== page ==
While the use of constructor helps in initializing the member variables during object creation. The setter methods help to assign values to member variables after the object has been created in the memory. The choice of constructor or setter methods for initializing the member variables depends upon the requirement.

Using Constructors

Some of the examples where using a constructor which accepts arguments and then uses these arguments for initializing a member variables are:

  • When no setter method has been exposed, the constructor can be used to initialize any private member variable. We can see this approach being used by the string class in JDK where in the constructor accepts a string literal object and use the characters of this literal to initialize the internal character array.
  • When invoking the methods on constructor from super class is a requirement before object can be constructed, one has to resort to using constructors for member variable initialization.
  • Another common scenario we constructors are used for initializing instance variable is is when those instance variables are quite significant for the object being constructed. For example when creating a Book class instance, passing the title of the book as an argument to the Book class constructor.

Using Setter Methods

Some of the examples where using the setter methods for setting instance variables are:

  • When a large number of member variables are present in a class then using a constructor with say 15 arguments does not make sense and one should resort to using setter methods for initializing those 15 member variables.
  • When the member variables have the property of changing their value quite frequently than one must be using the setter methods.
  • The use of setter methods makes it clear as to which member variable is being set. This is because of the fact that proper naming convention is used for the names of setter methods whereas in case of constructor there is no clear indication about the arguments which need to be passed to the constructor.

One last point I want to make above the choice of using constructor or setter methods is that while one can overload the constructors to accept a different type and number of arguments which can be convenient in some cases. But that is not possible with the use of setter methods.

Choosing between constructor and setter methods admin Core Java
While the use of constructor helps in initializing the member variables during object creation. The setter methods help to assign values to member variables after the object has been created in the memory. The choice of constructor or setter methods for initializing the member variables depends upon the requirement. Using...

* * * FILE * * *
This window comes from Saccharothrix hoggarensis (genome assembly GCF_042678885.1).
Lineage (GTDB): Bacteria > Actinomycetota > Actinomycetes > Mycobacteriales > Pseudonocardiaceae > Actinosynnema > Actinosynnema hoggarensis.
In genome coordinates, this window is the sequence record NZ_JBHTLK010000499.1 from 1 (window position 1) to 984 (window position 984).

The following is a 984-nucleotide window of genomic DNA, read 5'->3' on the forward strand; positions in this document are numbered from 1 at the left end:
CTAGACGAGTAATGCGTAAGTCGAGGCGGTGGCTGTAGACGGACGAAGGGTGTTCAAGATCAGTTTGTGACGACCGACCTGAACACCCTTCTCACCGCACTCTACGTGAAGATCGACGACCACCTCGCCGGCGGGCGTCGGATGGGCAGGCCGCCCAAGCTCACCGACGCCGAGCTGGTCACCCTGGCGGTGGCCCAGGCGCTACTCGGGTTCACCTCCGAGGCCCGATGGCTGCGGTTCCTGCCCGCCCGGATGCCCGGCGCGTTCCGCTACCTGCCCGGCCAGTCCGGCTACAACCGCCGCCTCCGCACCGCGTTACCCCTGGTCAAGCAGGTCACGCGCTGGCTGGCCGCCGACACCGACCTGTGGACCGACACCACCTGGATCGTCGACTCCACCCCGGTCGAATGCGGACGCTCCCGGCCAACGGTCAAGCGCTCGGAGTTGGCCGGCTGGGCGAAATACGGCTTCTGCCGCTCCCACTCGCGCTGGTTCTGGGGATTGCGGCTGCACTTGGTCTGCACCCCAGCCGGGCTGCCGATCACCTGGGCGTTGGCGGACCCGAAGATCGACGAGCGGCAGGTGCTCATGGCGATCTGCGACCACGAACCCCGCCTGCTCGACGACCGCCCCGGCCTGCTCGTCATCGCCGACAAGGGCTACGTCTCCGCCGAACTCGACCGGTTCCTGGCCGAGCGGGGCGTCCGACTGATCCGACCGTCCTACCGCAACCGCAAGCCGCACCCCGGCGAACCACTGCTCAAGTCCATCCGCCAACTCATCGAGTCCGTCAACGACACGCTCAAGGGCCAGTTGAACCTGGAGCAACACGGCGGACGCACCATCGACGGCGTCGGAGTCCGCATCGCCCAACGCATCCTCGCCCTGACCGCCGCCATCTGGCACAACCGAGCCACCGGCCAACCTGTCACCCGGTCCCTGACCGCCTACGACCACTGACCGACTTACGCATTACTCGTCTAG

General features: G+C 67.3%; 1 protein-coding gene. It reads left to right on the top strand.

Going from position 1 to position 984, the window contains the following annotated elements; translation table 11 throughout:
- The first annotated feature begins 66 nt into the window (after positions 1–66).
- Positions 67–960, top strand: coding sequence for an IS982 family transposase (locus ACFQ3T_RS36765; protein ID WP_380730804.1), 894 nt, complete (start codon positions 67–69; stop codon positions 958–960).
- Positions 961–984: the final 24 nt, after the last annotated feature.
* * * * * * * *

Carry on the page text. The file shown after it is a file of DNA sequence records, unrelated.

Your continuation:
While the use of constructor helps in initializing the member variables during object creation. The setter methods help to assign values to member variables after the object has been created in the memory. The <a href="http://www.javaexperience.com/why-no-constructor-defined-in-servlet/" title="Why no constructor is defined in Servlet">choice of constructor</a> or setter methods for initializing the member variables depends upon the requirement. <h2>Using Constructors</h2> Some of the <strong>examples where using a constructor</strong> which accepts arguments and then uses these arguments for initializing a member variables are: <ul> <li>When no setter method has been exposed, the constructor can be used to initialize any private member variable. We can see this approach being used by the string class in JDK where in the constructor accepts a string literal object and use the characters of this literal to initialize the internal character array.</li> <li>When invoking the methods on constructor from super class is a requirement before object can be constructed, one has to resort to using constructors for member variable initialization.</li> <li>Another common scenario we constructors are used for initializing instance variable is is when those instance variables are quite significant for the object being constructed. For example when creating a Book class instance, passing the title of the book as an argument to the Book class constructor.</li> </ul> <h2>Using Setter Methods</h2> Some of the <strong>examples where using the setter methods</strong> for setting instance variables are: <ul> <li>When a <strong>large number of member variables</strong> are present in a class then using a constructor with say 15 arguments does not make sense and one should resort to using setter methods for initializing those 15 member variables.</li> <li>When the member variables have the property of changing their value quite frequently than one must be using the setter methods.</li> <li>The use of setter methods makes it clear as to which member variable is being set. This is because of the fact that proper naming convention is used for the names of setter methods whereas in case of constructor there is no clear indication about the arguments which need to be passed to the constructor.</li> </ul> One last point I want to make above the choice of using constructor or setter methods is that while one can overload the constructors to accept a different type and number of arguments which can be convenient in some cases. But that is not possible with the use of setter methods.
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